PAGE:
In children, the major diseases disseminated by airborne and droplet spread are acute respiratory infections, particularly pneumonia, influenza, measles, pertussis (whooping cough), meningococcal meningitis and diphtheria, which together kill at least four million. Direct contact diseases in children include poliomyelitis and trachoma, a major cause of blindness in developing countries. Among adults, tuberculosis is the leading airborne disease, killing three million people and infecting almost nine million others every year. It is already the opportunistic infection that most frequently kills HIV-positive people: of an estimated one million AIDS-related deaths in 1995, about one-third may have been due to tuberculosis. Leprosy still affects 1.8 million people in 70 countries, but is steadily being eliminated as a public health problem. Influenza and pneumonia strike children and adults, especially the elderly.

Evolution of WHO

The first World Health Assembly, held in June 1948 and attended by 53 delegates from WHO's 55 Member States, approved a programme of work that listed its top priorities as malaria, maternal and child health, tuberculosis, venereal diseases, nutrition and environmental sanitation.

World Health Report 1998

Women's health is inextricably linked to their status in society. It benefits from equality, and suffers from discrimination. Today, the status and well-being of countless millions of women worldwide remain tragically low. As a result, human well-being in general suffers, and the prospects for future generations are dimmer. Global population ageing is resulting in the evolution towards societies which are, for the most part, female. Yet while women generally live longer than men, for many of them greater life expectancy carries no real advantage in terms of additional years lived free of disability.

50 health facts identified by WHO Health Report 1998

In 1997, of a global total of 52.2 million deaths, 17.3 million were due to infectious and parasitic diseases; 15.3 million were due to circulatory diseases; 6.2 million were due to cancer; 2.9 million were due to respiratory diseases, mainly chronic obstructive pulmonary disease; and 3.6 million were due to perinatal conditions.

International classification Disease-ICD 10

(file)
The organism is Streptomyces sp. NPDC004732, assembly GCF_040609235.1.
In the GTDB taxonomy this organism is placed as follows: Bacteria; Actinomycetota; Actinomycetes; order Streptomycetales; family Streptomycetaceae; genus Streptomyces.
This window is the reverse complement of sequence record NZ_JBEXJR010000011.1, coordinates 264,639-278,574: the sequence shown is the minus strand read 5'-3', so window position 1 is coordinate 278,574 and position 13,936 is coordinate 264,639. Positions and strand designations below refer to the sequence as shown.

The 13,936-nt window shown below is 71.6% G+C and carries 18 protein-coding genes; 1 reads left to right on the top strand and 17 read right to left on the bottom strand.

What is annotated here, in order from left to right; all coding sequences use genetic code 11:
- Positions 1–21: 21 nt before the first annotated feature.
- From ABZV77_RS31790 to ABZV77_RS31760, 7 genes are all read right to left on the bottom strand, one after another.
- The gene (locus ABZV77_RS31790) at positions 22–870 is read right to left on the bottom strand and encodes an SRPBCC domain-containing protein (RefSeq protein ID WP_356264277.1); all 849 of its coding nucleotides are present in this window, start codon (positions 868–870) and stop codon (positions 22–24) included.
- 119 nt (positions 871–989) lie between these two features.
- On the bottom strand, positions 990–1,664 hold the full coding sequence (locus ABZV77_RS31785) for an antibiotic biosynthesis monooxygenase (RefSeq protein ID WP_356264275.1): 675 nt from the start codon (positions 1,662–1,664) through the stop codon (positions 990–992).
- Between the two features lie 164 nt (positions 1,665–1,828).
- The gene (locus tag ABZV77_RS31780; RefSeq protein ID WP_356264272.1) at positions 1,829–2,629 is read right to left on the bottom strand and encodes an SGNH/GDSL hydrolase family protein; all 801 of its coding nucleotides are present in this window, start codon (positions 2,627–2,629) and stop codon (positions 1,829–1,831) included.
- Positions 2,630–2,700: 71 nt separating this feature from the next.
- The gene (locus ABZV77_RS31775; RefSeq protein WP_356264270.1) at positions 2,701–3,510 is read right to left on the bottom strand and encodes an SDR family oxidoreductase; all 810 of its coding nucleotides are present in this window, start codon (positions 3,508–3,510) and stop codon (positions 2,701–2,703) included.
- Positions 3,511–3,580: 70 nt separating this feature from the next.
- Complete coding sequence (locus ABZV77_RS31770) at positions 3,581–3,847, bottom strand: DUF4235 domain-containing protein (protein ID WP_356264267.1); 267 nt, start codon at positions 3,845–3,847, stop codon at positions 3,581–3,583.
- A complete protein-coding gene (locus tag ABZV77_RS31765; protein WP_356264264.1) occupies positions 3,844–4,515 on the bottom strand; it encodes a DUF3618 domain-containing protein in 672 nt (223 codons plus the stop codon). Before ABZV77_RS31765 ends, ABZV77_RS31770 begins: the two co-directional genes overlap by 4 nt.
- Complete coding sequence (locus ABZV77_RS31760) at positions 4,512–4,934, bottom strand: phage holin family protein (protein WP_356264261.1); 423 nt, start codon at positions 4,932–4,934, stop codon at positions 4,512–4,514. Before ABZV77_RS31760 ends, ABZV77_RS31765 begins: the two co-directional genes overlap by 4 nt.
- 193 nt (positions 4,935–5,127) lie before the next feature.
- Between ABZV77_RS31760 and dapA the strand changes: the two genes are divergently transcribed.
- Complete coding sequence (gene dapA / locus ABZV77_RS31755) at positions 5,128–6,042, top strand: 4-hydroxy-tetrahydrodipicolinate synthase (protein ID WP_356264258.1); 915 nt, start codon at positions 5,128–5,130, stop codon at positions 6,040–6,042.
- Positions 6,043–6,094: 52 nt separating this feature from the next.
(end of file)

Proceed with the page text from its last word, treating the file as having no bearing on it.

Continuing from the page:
The first international classification edition, known as the International List of Causes of Death, was adopted by the International Statistical Institute in 1893. ICD is the foundation for the identification of health trends and statistics globally, and the international standard for reporting diseases and health conditions. It is the diagnostic classification standard for all clinical and research purposes.

Guidelines on implementation of WHO certification scheme on quality of pharmaceutical products for international commerce

A comprehensive system of quality assurance must be founded on a reliable system of licensing and independent analysis of the finished product, as well as upon assurance obtained through independent inspection that all manufacturing operations are carried out in conformity with accepted norms, referred to as "good manufacturing practices" (GMP)

WHO Position Paper on influenza vaccines-2012

Influenza A and B viruses are important human respiratory pathogens which are transmitted mainly by droplets and aerosols originating from the respiratory secretions of infected people, but occasionally also through contact with virus contaminated fomites.

WHO recommended Vaccine-specific standardization

BCG (Tuberculosis) Cholera Combined DT-Based Vaccines Dengue Diphtheria DNA vaccines Ebola Haemorrhagic fever with renal syndrome Haemophilus influenzae (Hib) Hepatitis A Hepatitis B Hepatitis E Human Papillomavirus (HPV) Influenza Japanese encephalitis (JE) Malaria Measles Meningococcal meningitis Mumps Pertussis Plant-derived vaccines…